- The federal budget provides roughly 10 percent of Special Olympics revenue, based on filings with the IRS
- Special Olympics says federal funds go to public school programs, not the games themselves
- President Trump's budget each year has called for cutting funding for the program -- instead, Congress has raised it from $12.6 million in 2017's budget to $15.1 million in last year's and $17.6 million this year's
After bipartisan outrage on both sides of the political aisle in Congress, President Donald Trump his own education secretary this week and cancelled a budget-cutting proposal to eliminate $17.6 million in federal funding for the Special Olympics.
The money accounts for roughly 10 percent of the group's overall revenue, based on annual tax filings with the IRS called Form 990s that are required of nonprofits and charities. But what are the dollars used for? And how does Special Olympics rate as a charitable operation? The group's IRS filings and websites like Charity Navigator and ProPublica offer the following answers:
- The Special Olympics was founded in 1968 by Eunice Kennedy Shriver, President John F. Kennedy's sister, to celebrate children with disabilities through athletic events and educational activities. Her 59-year-old son Timothy Shriver, chairman of the Special Olympics, said in a statement on the group's website this week that the U.S. Department of Education's funds don't go to the more well-known Olympics contest themselves. Instead, he wrote, the federal dollars go to "provide critical educational services in schools, supporting the development of children with special needs, supporting the learning about their peers, and supporting the teaching of critical, social and emotional skills such as grit, perseverance and inclusion."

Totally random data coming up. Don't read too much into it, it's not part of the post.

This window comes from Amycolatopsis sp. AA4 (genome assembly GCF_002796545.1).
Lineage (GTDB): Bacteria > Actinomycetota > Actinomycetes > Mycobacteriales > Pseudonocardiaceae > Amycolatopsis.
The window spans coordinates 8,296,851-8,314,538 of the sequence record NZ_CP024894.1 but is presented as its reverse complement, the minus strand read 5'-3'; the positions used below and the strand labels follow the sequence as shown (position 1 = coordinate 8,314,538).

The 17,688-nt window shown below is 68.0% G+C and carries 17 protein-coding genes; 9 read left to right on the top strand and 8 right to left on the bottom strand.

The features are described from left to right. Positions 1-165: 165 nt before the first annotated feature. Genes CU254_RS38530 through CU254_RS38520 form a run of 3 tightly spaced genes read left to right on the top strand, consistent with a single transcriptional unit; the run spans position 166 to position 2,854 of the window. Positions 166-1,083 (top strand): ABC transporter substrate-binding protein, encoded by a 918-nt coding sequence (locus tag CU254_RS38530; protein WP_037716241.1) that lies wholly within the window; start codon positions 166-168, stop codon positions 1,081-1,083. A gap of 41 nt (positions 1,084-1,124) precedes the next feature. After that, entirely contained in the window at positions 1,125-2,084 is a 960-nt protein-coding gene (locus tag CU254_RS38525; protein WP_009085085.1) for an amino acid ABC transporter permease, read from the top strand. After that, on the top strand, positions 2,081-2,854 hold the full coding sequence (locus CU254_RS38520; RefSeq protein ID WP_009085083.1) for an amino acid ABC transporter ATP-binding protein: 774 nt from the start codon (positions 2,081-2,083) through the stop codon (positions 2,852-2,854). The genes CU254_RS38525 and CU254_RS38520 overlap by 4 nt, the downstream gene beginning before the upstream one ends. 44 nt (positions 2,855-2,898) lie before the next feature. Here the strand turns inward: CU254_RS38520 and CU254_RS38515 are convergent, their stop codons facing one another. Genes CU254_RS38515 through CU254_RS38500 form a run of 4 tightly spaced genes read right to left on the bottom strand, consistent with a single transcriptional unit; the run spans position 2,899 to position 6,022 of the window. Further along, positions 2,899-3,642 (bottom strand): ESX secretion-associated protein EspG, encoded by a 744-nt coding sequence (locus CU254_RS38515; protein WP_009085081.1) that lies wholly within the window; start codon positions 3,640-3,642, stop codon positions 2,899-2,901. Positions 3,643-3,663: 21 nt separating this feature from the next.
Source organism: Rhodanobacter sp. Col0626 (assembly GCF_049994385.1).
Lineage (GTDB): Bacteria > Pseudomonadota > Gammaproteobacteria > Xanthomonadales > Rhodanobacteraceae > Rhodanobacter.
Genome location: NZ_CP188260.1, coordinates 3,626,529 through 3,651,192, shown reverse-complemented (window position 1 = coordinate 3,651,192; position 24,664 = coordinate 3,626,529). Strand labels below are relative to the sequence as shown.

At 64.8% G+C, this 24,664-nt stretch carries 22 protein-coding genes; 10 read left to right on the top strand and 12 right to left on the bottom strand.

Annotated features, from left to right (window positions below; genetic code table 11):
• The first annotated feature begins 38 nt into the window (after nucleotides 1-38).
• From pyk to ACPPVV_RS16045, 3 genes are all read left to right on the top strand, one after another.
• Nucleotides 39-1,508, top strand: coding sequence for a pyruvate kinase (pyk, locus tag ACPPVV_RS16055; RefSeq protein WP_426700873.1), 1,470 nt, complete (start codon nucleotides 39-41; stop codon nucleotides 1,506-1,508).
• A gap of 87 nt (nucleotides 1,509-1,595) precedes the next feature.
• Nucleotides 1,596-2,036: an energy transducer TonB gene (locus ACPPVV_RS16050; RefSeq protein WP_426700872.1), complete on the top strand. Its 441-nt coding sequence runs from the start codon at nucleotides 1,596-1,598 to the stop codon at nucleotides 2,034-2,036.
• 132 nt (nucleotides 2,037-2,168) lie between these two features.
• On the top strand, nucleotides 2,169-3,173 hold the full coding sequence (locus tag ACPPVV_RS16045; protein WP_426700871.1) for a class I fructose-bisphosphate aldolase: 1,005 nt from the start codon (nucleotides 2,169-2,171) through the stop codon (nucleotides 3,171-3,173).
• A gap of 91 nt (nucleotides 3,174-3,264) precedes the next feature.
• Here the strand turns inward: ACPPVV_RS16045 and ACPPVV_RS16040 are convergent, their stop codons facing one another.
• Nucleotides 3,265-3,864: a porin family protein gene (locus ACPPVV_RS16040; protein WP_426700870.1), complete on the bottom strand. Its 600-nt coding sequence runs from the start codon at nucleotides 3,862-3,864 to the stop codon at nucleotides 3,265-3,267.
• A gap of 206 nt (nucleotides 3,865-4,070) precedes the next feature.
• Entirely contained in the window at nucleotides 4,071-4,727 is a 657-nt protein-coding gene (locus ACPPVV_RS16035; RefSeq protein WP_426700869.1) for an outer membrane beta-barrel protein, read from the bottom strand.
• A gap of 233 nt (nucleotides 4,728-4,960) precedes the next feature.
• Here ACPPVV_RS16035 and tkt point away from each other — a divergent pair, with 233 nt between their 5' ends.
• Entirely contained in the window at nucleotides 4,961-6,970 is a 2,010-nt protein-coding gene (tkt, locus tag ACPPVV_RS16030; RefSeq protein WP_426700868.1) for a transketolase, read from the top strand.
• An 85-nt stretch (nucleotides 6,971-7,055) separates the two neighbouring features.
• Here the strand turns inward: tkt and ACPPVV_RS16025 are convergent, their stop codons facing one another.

- Administrative expenses, including salaries for top officers, account for about 3.5 percent of the Special Olympics revenue of about $129 million, up from about $105 million the previous year, based on the group's 2017 Form 990, the latest publicly available. Special Olympics has roughly 1,200 volunteers.
- Board Chair Shriver and Vice Chair Loretta Claiborne are the only top board members listed with salaries that year. Shriver received $214,918 in salary in 2017, with other compensation listed at an estimated at $46,784. Claiborne's salary of $21,840 came without other compensation, according to the Form 990. CEO Mary Davis' salary is listed at $453,564 with other compensation listed at $33,432, according to the Form 990.
- Charity Navigator, a service that rates nonprofits and charities based on their financial disclosures, gives the Special Olympics an overall rating 90.49 percent out of a possible 100. Special Olympics earned an 88.52 for financing and 93 percent for transparency and accountability. Both measures are out of 100.
- Special Olympics also spends about 13 percent on fundraising, according to the Form 990, audited statements and Charity Navigator.
- Private contributions rose in 2017 compared to 2016 based on audited statements disclosed by the Special Olympics through 2017. Direct mailings brought in almost $45 million both years. Total individual, corporate contributions and sponsorships rose to roughly $69 million in 2017, up from $46 million in 2016, according to the statements.
Education Secretary Betsy DeVos, who had defended the proposed budget cut earlier this week by saying the Special Olympics "is well-supported by the philanthropic sector," ultimately said Thursday she was happy to abide by Mr. Trump's wish to continue the federal funding.
"I am pleased and grateful the president and I see eye-to-eye on this issue and that he has decided to fund our Special Olympics grant," DeVos said in a statement. "This is funding I have fought for behind the scenes over the last several years."
-- The Associated Press contributed to this report.